Evil, Evil Wind!
I was very excited about the ride I had planned, but I knew that it was going to be physically exhausting. So, I made sure to get to bed early, Friday night, and made myself a nice breakfast when I got up.
I should have just coasted on home, but I really wanted to go on this ride. Not only was this the first time I had put the fat tires and clipless pedals on the ti bike, but I haven't over the hill to the South Platte since last year.
I had caught up to a guy, in Chatfield Park, who was turning around to go home. I told him I was attempting a 100-mile ride, so he pulled this sandwich out of his bag and gave it to me. That was the sandwich I was eating as this runner went by.
Thanks, Bob, wherever you are. It was delicious.
I love the section of trail where you are on the ridge above the river (but still 5 miles away from it), and you start getting views like this through the trees.
At this point, I realized that my original plan to continue west on the Colorado Trail was out of the question. At the speed I was able to average on the singletrack, I would not be back to the river before 7:30 if I rode the 13 miles I needed to reach 50 miles out.
So, after some thought, I headed south (again, against that evil, evil wind), toward Deckers where I knew there was a restaurant at which I could get a Coke. For some reason, at this point, all I could think of was an icy cold Coca Cola ( a drink I generally despise, due to all the sugar), and I just had to have one.
Deckers was 15.5 miles from where I was, which meant that my ride was increasing by 5 miles on the round trip. Seemed worth it to get a Coke, so I pushed out against the wind. Again, I was only able to manage 8 or 9 mph.
I filled my CamelBak with water from the bathroom faucet, drank my big icy Coke, and filled my empty water bottle with Gatorade Thirst Quencher, then headed north.
The trip back to the trail took 42 minutes, with the wind behind me.
I sat on the rail at the trailhead parking lot, took my shoes off, and drank some of my Gatorade. I had eaten half of my ham sandwich in Deckers and, when I went to get the other half out of my bag it wasn't there. I had a pb&j sandwich, trail mix, some Clif bars and an apple, but I was crushed that my ham was gone. Looking back, I can see that I was beginning to lose some mental acuity due to the dreaded condition we refer to as "bonk".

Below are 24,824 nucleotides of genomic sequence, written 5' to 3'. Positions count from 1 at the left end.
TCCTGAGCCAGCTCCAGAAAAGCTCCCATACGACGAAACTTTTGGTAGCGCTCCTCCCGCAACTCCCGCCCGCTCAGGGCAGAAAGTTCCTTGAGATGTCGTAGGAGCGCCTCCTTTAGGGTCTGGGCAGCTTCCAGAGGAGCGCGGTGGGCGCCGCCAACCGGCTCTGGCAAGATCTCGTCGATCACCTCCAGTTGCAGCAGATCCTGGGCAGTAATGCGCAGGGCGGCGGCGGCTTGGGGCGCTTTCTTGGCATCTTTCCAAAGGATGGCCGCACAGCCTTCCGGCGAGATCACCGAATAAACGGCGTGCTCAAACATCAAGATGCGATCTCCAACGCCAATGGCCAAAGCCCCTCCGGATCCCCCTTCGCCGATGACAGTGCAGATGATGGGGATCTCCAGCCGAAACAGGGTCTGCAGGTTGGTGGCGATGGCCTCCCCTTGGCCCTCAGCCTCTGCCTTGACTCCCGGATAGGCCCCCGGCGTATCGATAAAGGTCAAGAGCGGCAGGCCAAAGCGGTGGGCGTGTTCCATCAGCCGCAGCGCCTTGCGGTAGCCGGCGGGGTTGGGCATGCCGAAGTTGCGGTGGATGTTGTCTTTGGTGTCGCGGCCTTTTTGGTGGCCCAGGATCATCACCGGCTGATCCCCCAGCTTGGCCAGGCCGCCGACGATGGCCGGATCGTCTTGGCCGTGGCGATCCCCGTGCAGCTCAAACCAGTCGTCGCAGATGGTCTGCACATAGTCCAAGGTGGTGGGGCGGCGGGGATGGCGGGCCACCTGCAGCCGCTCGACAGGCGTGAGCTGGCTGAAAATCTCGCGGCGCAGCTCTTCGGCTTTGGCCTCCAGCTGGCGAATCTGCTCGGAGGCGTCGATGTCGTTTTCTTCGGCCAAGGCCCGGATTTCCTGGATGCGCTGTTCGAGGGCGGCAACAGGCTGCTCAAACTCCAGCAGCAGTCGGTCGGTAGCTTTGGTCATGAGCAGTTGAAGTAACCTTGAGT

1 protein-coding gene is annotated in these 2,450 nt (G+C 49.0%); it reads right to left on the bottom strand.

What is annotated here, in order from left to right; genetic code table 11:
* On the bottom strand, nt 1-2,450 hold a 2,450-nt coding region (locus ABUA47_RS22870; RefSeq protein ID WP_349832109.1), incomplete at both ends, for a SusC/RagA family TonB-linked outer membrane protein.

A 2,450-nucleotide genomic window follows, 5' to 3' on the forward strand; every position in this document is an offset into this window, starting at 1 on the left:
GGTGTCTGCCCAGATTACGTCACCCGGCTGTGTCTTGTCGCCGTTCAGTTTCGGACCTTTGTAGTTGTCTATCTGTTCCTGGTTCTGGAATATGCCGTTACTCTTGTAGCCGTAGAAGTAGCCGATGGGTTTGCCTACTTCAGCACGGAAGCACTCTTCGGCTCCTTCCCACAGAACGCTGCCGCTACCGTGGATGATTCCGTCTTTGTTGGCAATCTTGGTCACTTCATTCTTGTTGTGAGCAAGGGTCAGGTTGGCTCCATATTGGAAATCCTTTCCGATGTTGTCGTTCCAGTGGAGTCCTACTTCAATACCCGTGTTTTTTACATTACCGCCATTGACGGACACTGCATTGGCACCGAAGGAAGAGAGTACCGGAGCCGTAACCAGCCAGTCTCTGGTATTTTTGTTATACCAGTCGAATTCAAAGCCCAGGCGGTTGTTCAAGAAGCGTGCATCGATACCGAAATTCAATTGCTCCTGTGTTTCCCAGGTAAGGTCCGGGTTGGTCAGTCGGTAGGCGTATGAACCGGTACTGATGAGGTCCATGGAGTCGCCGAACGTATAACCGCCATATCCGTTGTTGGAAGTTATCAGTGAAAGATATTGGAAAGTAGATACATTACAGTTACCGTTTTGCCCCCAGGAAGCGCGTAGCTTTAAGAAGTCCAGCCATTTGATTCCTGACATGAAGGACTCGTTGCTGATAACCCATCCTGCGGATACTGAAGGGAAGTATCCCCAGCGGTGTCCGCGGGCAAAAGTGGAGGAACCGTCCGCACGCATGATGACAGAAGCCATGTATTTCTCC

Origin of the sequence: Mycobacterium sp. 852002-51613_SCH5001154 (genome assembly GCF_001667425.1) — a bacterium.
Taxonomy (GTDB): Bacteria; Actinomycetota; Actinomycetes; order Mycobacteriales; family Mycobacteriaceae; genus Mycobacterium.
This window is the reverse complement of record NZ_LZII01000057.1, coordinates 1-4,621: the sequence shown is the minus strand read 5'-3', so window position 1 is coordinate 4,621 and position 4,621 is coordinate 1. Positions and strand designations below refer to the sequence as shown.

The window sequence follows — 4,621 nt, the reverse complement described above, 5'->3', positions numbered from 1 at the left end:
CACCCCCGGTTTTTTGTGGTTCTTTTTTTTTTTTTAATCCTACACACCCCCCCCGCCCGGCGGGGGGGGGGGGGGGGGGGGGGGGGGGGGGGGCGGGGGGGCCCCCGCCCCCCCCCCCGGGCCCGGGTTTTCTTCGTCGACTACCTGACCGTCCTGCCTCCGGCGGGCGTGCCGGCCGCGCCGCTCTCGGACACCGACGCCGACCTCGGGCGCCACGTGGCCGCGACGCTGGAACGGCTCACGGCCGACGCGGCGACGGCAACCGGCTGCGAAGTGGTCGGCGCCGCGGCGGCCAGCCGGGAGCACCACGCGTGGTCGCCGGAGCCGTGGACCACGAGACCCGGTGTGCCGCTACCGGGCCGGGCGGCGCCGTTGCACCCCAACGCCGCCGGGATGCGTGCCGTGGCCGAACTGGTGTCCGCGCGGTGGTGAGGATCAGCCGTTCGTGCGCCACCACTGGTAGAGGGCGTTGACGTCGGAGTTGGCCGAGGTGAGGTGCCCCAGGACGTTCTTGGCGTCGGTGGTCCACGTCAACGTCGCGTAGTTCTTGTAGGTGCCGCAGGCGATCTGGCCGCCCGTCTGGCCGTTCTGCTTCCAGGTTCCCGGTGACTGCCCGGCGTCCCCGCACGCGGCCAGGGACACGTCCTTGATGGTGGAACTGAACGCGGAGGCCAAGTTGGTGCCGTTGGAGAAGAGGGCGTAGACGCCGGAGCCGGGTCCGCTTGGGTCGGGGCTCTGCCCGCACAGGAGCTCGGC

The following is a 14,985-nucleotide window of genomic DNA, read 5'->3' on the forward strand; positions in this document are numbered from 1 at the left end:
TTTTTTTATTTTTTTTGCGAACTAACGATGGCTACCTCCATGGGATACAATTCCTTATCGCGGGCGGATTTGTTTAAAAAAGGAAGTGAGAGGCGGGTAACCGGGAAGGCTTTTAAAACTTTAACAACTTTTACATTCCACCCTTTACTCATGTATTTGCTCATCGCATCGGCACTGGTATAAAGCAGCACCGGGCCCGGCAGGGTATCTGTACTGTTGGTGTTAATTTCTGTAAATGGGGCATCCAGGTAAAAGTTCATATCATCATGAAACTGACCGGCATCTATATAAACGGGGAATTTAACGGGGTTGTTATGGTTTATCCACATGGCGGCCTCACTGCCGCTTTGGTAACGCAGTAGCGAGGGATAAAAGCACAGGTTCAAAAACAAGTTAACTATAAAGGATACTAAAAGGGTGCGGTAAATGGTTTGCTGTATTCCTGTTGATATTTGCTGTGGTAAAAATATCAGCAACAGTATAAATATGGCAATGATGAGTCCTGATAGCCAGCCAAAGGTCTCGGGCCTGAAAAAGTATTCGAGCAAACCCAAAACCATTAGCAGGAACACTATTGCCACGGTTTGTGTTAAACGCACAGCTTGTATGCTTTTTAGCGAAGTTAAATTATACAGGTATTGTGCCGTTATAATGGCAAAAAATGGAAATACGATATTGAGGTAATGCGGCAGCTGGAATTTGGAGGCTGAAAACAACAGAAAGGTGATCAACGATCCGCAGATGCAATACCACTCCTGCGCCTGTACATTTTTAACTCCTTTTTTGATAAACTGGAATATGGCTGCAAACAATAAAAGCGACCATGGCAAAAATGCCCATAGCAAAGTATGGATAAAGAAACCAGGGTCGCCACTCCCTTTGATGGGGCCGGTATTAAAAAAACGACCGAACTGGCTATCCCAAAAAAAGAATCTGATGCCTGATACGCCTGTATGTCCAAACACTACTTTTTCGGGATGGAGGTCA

I talked with a young guy who was trying to get cell service to call for a ride. He had ridden over from Waterton, and didn't have it in him to even start back up that 3-mile-plus climb to get home. I put my shoes on, and headed uphill, wondering if I was going to make it, myself.
The next 10 miles of singletrack were something of a blur. I climbed that first huge hill, and my legs were done. My stomach was rebelling, and I couldn't eat anything I had with me, so I began pushing the bike up even the small inclines, and only riding the "flats" and descents.
At 7:00 pm, 12 hours after leaving the house, I was at the top of the hill which leads down into the canyon. I was so relieved to be back in the Denver area, I almost cried. I started down the hill, and rode a nice steady pace down the switchbacks, until I hit the road through the canyon.
I passed the dam at about 25 mph (downhill, with the wind at my back), and they were releasing water through the pipes. That cools the air in the immediate area by about 25 degrees, and the cool moist air cleared my head a little bit. I think I might have actually smiled.
About 4 miles down the canyon, I caught up to an emaciated little fox who was trotting down the road. Oddly, he didn't run away when he saw me, but ran in circles until I was beside him, then turned toward me. I was still moving at about 20 mph, and I didn't slow down until I reached a guy and gal hiking toward me. I warned them of the fox's odd behavior (we just had two people bitten by a rabid fox in Denver, this week), and they decided to turn around.
I finally reached the parking lot at the end of the canyon at 7:25 pm. I still had 21 miles to go, but, at tleast, the wind would be with me.
I called Carol, to tell her I was still alive. She worries when I am out of cellphone range all day, on these rides. As I talked to her, she asked if I wanted her to pick me up. She was only about 5 miles away, leaving the field where Colin had just played ball. I assured her that I was able to get home, on my own.
As I spoke with her, my stomach hurt more and more. Finally, I realized that I would not make it home if I tried to ride it out, tailwind or no tailwind. So, at mile 84, 12 and ahalf hours in, I did the unimaginable and pulled the plug on the ride.
Carol drove down to the canyon to pick me up, and took this picture of me when she got there:
This morning, I rode over to the coffee shop for a cuppa and a scone. The first tenth of a mile was excruciating, but the legs loosened up on the way.
Yesterday's failed 100-miler was, without a doubt, the hardest ride I have done in at least 15 years, if not ever. So, even though I didn't reach the 100-mile mark, I can't be totally disappointed. I gave it my all and, under the conditions, I'm almost proud of the ride.
Next time, hopefully, the wind won't be so evil and I will actually complete the 100 miles.